The remains of the long-snouted tyrannosaur, nicknamed Pinocchio rex, were found near the city of Ganzhou in southern China.
Researchers believe the animal, which stalked Earth more than 66 million years ago, was a fearsome carnivore that lived in Asia during the late Cretaceous period.
The bones were found on a construction site by workmen, who took them to a local museum.
Experts from the Chinese Academy Of Geological Sciences and Edinburgh University then became involved in examining the remains.
With an elongated skull and long, narrow teeth, the newly found predator would have looked very different from a T rex, which had thick teeth and more powerful jaws.
Palaeontologists had been uncertain about the existence of long-snouted tyrannosaurs until the remains of the dinosaur - whose proper name is Qianzhousaurus sinensis - were unearthed in southern China.
Before that point, just two fossilised tyrannosaurs with elongated heads had been found, but since they were juveniles it was unclear whether they were from a new class of dinosaur or if they were simply at an early growth stage.
Experts at Edinburgh University said the new specimen was of an animal nearing adulthood. It was found largely intact and "remarkably well preserved".
It is thought Qianzhousaurus sinensis lived alongside other tyrannosaurs but would not have been in direct competition with them, since they probably hunted different prey.
One of the authors of the study, Dr Steve Brusatte of Edinburgh University's School of GeoSciences, said: "This is a different breed of tyrannosaur. It has the familiar toothy grin of T rex, but its snout was much longer and it had a row of horns on its nose.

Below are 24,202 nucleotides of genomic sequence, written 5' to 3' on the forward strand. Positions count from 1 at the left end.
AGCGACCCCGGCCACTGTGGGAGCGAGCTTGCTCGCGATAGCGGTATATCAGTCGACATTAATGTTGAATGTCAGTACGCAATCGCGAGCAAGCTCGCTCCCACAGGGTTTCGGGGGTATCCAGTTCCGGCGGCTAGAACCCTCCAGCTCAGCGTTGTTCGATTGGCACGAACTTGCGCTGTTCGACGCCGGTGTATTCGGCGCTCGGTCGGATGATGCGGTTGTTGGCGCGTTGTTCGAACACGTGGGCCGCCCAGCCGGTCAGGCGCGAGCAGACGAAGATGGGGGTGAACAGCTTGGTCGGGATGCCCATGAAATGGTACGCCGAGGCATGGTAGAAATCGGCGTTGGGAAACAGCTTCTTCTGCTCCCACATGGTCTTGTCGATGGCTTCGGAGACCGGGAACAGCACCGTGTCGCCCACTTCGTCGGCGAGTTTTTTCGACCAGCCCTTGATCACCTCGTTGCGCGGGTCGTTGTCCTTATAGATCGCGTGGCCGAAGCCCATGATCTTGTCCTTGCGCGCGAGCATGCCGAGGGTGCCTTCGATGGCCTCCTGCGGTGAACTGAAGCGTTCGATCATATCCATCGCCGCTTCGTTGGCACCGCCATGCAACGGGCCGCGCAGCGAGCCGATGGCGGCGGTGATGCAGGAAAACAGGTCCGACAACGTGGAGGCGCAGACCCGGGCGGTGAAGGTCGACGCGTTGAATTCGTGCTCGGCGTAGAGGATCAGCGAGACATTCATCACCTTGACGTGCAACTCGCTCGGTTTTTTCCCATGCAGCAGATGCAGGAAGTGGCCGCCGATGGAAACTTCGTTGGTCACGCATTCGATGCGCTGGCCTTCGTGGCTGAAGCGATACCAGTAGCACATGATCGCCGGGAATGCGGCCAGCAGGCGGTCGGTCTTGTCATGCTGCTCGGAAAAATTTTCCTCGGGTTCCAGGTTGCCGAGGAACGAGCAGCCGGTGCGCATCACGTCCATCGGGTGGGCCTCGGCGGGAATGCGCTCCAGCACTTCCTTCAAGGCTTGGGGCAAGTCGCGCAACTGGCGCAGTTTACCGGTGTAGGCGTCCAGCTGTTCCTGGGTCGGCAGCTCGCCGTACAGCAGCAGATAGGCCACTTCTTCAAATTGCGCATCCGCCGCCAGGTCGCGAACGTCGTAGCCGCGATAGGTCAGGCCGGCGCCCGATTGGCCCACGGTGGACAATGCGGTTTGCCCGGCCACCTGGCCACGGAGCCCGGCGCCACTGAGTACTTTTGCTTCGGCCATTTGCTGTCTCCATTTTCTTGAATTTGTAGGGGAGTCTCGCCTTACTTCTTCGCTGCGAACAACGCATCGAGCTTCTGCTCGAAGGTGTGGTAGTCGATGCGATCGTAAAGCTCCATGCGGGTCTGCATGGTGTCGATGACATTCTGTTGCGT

"It might have looked a little comical, but it would have been as deadly as any other tyrannosaur, and maybe even a little faster and stealthier."
He added: "It is an awesome specimen, almost a complete skeleton. It is a really one in a million find that those workers made."
Following the discovery, researchers have created a new branch of the tyrannosaur family for specimens with very long snouts, and they expect more dinosaurs to be added to the group as excavations in Asia continue to identify new species.
Professor Junchang Lu, of the Institute Of Geology, Chinese Academy Of Geological Sciences, said: "The new discovery is very important. Along with Alioramus from Mongolia, it shows the long-snouted tyrannosaurids were widely distributed in Asia.
"Although we are only starting to learn about them, the long-snouted tyrannosaurs were apparently one of the main groups of predatory dinosaurs in Asia."
Details of the study, funded by the Natural Science Foundation of China and the National Science Foundation, are published in the journal Nature Communications.